Tirico is not worried. He's busy with other stuff. Homework, in particular. Recently he has been reading John Feinstein's A Good Walk Spoiled—for the second time. He's reading golf magazines and watching old highlight tapes. The culture of golf is not totally foreign to him. He's a 17 handicapper at Tower Ridge Country Club in Simsbury, Conn. He has been around the game enough to know the difference between a pitch and a chip. He has watched enough golf on TV to talk comfortably about Nicklaus at Augusta in '86 and Watson at Pebble Beach in '82.
For that Tirico owes a debt of gratitude going back to his youth, to his mother's brother, Frank Fiordalisi. Uncle Frank was a golf nut who spent endless hours watching tournaments on the TV in the Tiricos' living room, in a middle-class neighborhood in Queens, N.Y. Marv Albert, the quintessential New York announcer, was Tirico's sportscasting hero when he was growing up. But the more significant influence would seem to have been Chris Schenkel, a Hawaiian lei around his neck, reporting the mellow action from the 16th at Waialae on a balmy February day in Honolulu while icy winds ripped through the outer boroughs.
American golf, at last, is becoming an integrated game, and no doubt many people will be pleased that ABC has finally included an Italian-American in its coverage. Yes, of course, some will say that ABC is just cashing in on the Rocco Mediate craze. The fact is, Tirico doesn't know how Italian he is, although he does know that he has great-grandparents who were born in Italy. Likewise, he doesn't know what percentage of him, to use an inane but common phrase, is black. "I can't give you, 'I'm one-eighth this, I'm one-eighth that, I'm one-quarter this,' the way Tiger Woods can," Tirico says. "I can say I don't think I've ever been given a promotion because of my appearance. The only thing I want to be judged on is my work."
Strange wants the same thing. He's not going to try to be Miller or Ken Venturi, the CBS analyst, or Peter Alliss, the erudite English announcer who will caddie for Strange in the booth when the latter is on the course. Strange says if he has a model at all, it's Tim McCarver, the catcher turned baseball announcer. "McCarver tells you what it's like to be in certain situations because he's been there," Strange says. "That's what I want to do." Still, at the Mercedes Championships it was odd to see a golfer of Strange's stature reporting on the games of Tom Lehman and Tiger Woods instead of playing alongside them.
"Curtis should be a wonderful announcer," says Marr, who is now working for NBC. "He's candid, he's got a good sense of humor. But any outside job causes some erosion in your game. Sitting in that booth, watching others play—that'll grind on him for a while, no matter what he says."
Marr worked for ABC from 1970 through 1991, "the glory years," he calls them, and during much of that time his network televised three majors annually. (The Masters has only been on CBS.) ABC had other glamorous events, too: Ryder Cups, Hawaiian Opens, Crosby Clambakes. The "talent" stayed in the best hotels—the Old Course Hotel in St. Andrews, The Lodge at Pebble Beach, the Kahala Hilton in Honolulu. The announcers flew the Concorde to London. They wore neatly tailored blazers (in often bizarre shades of blue and yellow). They had a good time. But by the end of the glory years there were signs of distress. Rudy Martzke, the TV sports columnist for USA Today, was often critical of Marr's work, and Swanson, longtime ABC employees say, apparently took his lead from Martzke. In 1991 ABC lost the broadcast rights to the PGA and the Ryder Cup. Then one day late in the year, Swanson, today the general manager of the NBC affiliate in New York, called Jastrow with news that in Jastrow's opinion, marked the beginning of the end.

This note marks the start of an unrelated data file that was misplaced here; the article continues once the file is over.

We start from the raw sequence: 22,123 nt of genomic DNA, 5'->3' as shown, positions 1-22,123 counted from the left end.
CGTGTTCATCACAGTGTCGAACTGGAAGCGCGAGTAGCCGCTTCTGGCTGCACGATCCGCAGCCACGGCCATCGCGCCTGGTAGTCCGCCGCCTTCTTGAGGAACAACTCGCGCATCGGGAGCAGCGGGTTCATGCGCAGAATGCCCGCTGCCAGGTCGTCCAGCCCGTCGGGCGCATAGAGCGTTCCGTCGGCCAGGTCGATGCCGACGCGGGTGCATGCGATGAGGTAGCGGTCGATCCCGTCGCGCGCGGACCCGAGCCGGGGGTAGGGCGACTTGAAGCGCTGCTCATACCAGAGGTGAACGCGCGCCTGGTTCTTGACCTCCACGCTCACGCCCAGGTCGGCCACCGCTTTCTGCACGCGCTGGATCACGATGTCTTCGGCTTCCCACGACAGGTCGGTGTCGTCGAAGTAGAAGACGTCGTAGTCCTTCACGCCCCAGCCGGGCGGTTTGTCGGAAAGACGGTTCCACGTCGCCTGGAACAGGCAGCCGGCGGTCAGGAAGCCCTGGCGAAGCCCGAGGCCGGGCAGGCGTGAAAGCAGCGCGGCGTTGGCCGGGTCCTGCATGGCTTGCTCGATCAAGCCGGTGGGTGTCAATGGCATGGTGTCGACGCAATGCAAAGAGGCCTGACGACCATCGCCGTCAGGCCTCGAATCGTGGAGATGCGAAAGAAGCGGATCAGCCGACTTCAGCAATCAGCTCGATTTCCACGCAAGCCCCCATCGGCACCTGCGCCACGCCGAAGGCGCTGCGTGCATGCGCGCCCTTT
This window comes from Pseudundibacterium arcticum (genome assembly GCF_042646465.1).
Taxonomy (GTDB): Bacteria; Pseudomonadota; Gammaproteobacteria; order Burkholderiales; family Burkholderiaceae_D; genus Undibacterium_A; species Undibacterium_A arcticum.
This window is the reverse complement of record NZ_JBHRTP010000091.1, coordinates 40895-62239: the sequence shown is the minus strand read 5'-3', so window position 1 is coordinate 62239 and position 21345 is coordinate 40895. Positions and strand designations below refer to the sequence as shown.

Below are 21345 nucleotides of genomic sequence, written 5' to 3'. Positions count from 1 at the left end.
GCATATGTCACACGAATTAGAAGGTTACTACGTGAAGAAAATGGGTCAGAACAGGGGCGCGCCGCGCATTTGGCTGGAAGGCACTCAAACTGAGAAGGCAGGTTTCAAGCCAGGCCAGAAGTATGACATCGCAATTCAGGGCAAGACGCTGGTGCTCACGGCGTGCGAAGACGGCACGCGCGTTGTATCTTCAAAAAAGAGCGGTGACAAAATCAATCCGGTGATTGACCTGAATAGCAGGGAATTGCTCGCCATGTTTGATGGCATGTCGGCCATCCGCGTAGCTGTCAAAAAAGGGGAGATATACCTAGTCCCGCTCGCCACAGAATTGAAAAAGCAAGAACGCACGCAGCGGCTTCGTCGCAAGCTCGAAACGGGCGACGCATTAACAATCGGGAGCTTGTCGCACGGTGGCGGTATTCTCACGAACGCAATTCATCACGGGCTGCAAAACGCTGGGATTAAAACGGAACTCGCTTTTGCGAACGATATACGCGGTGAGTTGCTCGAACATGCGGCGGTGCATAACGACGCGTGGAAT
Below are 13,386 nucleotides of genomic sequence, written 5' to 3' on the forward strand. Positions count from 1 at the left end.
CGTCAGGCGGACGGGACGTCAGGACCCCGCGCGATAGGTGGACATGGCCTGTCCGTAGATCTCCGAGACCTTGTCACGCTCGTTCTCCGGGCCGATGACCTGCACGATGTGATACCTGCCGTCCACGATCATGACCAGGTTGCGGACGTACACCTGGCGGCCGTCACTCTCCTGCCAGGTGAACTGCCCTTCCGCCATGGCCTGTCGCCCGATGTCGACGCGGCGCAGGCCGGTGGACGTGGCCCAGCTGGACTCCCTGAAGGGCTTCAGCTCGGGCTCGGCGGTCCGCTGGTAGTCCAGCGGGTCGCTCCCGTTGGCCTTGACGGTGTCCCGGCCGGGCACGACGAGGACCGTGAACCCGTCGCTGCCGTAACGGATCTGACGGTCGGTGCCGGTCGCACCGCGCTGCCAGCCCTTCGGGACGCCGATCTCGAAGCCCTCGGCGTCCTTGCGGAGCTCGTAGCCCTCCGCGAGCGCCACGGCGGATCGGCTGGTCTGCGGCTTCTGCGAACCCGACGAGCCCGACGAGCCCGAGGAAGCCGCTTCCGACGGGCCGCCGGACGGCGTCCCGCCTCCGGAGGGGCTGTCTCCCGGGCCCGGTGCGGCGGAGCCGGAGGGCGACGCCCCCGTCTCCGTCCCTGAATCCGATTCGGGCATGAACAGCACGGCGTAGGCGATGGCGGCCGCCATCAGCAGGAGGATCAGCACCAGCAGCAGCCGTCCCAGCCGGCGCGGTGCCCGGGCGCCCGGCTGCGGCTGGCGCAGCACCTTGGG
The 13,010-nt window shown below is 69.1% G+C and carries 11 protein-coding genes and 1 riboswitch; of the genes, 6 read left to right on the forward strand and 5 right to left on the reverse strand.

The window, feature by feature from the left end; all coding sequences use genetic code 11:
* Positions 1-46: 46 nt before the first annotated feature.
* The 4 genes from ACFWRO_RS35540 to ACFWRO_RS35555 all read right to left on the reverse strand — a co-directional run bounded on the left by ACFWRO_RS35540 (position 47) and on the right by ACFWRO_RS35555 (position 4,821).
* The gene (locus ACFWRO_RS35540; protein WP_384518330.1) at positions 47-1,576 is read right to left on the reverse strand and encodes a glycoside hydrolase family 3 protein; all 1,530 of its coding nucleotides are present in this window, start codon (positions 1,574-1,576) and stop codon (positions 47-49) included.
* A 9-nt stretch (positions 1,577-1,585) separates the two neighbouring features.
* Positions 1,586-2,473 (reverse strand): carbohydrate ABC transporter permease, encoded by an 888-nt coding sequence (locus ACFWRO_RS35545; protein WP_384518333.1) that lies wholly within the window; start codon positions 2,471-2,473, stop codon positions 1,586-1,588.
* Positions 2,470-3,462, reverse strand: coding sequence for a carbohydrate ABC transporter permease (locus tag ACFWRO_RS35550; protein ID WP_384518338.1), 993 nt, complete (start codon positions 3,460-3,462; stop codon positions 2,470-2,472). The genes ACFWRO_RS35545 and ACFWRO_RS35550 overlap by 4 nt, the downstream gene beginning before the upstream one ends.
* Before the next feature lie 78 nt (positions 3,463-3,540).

This is how Jastrow recalls that conversation with Swanson, who declined to be interviewed for this story: "Swanson called and said, Are you sitting down?' I said, 'Yes.' He said, 'Well, maybe you should be lying down. I'm going to put Brent Musburger on golf.' Long pause. He said, 'Are you still there?' Then he said, 'I also think it's a good time to fire Dave Marr. I don't think Brett and Dave will work well together.' I grew to love Brent Musburger. He's a nice man and a hard worker. But he was not a golf person, and our viewers, who are golf people, knew it. Dave Marr was part of who we were."
Five years later Musburger, who also refused to be interviewed, was taken off golf. His final work for ABC was one of the new majors, the Diners Club Matches in La Quinta, Calif., this past December. At the tournament Bob Rosburg, the longtime ABC announcer, arranged for a farewell dinner for Musburger at the Kaiser Grill in Palm Desert. About 20 ABC people attended. At one point Judy Rankin, another longtime announcer, began to cry. "Don't worry," Musburger said to the gathering. "I'll be O.K. I love this scene. You guys were great to be with."
Musburger, for all his announcing skill, stumbled at his first U.S. Open, at Pebble Beach, in 1992. He was grandiose. He referred to the walls of sand that separate the Pebble Beach links from the Pacific Ocean as "the Cliffs of Doom," and golfers cringed. He mispronounced names and used golf terms incorrectly. Over the ensuing years he righted himself, but it was too late. Nobody gave him credit for improvement. Nobody gave him credit for actually daring to ask aberrant golfers, like John Daly, necessary questions. In 1994, after 29 years with ABC, the USGA switched to NBC.
With Tirico, the team of Graham, Anderson and Bornstein have a fresh start. They know Musburger was given too much time and filled it up with too many words. The approach with Tirico will be different. Individual hole announcers will describe most of the golf. Tirico will pose questions to Strange, to players. He'll provide the story line, as they say in TV.